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Despite the idiom, "take a bath" still means "bathe one's self." Context usually makes it clear. However, in your case, we would say "took a sponge bath" to differentiate from getting into a bathtub. This unequivocally uses the literal meaning and not the idiom, as well.


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Firstly, the use of "take a bath" as an idiom to mean 'take a financial loss' is not particularly common. I'm a native British English speaker, one who is deeply interested in language and literature, and had never heard it before! I looked it up and you are right, it is in the dictionary, but it is the fourteenth definition, so I wouldn't worry ...


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Yes, you are on the right track. The expression is used to warn against using a difficult or obscure word (a so-called "big word") when a simple one would suffice. Separately, you can refer to a complicated word as a [high value] word (e.g. a 5 dollar word) and a simple word as a [low value] word (e.g. a 5 cent word). I found a blog post that has ...


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"Another nail in the coffin" might be the expression you are looking for


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As this NGram graph hows, out of sorts is a lot more common. The two expressions certainly have a large overlap, but in my opinion, there is a difference of degree between the two. Out of sorts means slightly unhappy, probably temporarily- maybe reflecting your mood today. Down in the dumps suggests a rather more serious an long-term problem.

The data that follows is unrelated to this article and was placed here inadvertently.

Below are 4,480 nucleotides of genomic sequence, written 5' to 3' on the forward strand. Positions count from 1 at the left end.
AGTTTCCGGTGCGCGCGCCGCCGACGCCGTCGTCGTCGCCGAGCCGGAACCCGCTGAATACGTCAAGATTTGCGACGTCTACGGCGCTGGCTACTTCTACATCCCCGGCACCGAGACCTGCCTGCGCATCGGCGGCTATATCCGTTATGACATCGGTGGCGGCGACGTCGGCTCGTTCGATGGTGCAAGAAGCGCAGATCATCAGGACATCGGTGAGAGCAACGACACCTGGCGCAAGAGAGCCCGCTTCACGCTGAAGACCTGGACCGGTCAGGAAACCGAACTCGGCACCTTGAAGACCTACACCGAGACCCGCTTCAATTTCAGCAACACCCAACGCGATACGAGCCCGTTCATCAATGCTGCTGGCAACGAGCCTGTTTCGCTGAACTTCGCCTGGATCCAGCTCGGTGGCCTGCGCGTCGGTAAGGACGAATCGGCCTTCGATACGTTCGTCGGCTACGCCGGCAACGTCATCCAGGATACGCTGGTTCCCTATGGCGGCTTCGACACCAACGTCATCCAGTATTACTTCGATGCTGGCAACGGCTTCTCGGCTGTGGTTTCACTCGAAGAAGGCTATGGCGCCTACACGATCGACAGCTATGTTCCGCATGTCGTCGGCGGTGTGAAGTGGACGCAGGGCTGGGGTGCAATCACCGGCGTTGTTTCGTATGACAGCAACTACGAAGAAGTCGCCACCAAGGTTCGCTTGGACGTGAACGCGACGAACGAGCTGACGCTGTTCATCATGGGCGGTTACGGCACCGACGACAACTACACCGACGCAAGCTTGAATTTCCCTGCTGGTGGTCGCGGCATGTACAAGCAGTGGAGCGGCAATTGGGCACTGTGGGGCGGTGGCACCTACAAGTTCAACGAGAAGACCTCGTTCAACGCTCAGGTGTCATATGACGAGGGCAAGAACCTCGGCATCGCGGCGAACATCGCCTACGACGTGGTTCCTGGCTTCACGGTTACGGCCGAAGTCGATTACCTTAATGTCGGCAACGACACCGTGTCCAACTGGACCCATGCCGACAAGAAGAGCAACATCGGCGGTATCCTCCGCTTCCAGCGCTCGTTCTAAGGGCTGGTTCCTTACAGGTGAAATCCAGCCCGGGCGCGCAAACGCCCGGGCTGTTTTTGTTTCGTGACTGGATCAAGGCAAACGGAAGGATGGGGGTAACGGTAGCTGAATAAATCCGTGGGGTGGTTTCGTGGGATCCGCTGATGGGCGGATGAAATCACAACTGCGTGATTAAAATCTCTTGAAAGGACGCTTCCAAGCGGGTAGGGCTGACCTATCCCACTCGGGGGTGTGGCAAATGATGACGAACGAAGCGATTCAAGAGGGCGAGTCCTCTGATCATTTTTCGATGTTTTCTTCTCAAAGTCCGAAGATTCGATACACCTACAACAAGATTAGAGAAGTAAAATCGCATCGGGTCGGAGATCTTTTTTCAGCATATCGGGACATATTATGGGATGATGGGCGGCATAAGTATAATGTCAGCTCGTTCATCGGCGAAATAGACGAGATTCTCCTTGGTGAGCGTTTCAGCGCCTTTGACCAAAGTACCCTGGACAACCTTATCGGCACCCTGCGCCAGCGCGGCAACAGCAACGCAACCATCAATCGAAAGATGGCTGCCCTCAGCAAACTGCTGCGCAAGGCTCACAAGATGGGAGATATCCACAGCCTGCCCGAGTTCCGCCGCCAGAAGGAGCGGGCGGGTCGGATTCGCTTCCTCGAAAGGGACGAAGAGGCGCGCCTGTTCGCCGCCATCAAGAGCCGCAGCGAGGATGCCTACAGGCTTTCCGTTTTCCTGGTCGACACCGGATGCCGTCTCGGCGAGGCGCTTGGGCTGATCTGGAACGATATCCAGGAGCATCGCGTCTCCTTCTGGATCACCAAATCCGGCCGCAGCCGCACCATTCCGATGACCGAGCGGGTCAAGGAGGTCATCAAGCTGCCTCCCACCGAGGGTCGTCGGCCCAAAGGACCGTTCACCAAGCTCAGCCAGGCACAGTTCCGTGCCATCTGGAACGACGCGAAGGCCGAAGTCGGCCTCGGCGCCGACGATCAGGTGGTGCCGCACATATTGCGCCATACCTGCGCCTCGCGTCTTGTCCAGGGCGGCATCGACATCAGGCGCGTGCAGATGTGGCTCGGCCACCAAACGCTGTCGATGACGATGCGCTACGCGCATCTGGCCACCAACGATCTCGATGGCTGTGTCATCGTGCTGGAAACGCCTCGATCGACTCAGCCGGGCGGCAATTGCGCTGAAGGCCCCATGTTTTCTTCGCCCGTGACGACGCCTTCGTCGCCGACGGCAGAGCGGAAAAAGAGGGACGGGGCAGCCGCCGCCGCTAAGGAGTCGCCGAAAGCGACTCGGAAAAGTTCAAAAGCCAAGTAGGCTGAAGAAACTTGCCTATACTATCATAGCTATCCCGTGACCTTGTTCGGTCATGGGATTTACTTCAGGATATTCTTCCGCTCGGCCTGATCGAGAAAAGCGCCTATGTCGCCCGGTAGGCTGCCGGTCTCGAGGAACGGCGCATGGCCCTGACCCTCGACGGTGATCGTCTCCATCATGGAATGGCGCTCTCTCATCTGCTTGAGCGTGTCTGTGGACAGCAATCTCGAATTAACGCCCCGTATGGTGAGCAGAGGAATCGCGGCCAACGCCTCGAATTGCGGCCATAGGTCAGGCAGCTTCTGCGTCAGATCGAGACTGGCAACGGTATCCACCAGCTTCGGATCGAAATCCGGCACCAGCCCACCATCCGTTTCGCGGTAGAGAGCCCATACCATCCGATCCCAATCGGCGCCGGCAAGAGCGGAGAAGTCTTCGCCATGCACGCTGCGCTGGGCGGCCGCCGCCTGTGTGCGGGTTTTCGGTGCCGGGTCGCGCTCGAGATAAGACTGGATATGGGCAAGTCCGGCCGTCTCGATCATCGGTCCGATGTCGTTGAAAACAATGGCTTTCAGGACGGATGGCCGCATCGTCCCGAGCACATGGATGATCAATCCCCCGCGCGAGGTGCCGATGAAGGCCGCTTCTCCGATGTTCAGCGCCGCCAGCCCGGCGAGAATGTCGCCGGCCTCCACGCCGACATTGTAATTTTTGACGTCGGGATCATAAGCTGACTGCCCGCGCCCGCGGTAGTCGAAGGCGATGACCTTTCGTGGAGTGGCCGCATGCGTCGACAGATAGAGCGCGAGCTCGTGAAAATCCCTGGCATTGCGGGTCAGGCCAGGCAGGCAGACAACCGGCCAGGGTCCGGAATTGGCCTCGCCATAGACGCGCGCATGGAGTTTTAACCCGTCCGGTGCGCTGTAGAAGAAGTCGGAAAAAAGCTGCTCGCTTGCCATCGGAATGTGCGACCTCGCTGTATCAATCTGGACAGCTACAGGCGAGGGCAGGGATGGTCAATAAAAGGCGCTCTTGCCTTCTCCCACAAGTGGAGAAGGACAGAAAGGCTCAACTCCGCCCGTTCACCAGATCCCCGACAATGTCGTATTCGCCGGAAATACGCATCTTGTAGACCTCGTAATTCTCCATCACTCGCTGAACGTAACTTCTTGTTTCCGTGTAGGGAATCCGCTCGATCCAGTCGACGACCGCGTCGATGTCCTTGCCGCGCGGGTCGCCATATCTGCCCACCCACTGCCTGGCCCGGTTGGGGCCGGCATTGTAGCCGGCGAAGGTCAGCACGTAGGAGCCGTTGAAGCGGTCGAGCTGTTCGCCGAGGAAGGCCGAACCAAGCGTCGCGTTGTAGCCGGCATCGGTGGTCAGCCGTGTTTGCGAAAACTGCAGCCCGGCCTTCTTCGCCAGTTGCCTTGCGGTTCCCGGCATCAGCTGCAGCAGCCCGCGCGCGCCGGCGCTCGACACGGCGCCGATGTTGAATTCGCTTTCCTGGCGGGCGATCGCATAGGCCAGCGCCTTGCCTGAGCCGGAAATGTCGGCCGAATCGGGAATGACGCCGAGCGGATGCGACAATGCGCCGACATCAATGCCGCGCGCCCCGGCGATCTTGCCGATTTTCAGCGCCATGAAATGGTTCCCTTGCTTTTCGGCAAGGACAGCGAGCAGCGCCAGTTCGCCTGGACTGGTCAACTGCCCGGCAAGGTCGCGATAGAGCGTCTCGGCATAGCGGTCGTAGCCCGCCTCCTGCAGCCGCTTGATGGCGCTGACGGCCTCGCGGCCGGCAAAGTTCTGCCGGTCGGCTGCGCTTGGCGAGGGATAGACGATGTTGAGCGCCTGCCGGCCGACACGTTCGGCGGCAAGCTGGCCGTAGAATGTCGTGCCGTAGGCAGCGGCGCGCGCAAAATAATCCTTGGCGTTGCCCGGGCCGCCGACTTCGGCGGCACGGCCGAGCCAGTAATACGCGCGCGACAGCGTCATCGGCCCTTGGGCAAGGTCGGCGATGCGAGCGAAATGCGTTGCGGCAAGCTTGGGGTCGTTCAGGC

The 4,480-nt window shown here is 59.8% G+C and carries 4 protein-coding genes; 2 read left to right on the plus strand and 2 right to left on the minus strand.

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I use not to put too fine a point on it ironically because in addition to being blunt I make a number of statements to illustrate the point and will provide a number of examples. I have always felt that the statement not to put too fine a point on it includes being blunt and also brief in your statement and I am usually not brief. In short I am making a ...


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Not an idiom, but a mash-up of two expressions. A sacred cow (from the Hindu veneration of cattle) is an idea or principle that is held to be above criticism, especially one which the author believes is unreasonably so. The NHS has become a sacred cow of British politics, no MP dares criticise it. A sacred cow in English grammar might be "Every ...


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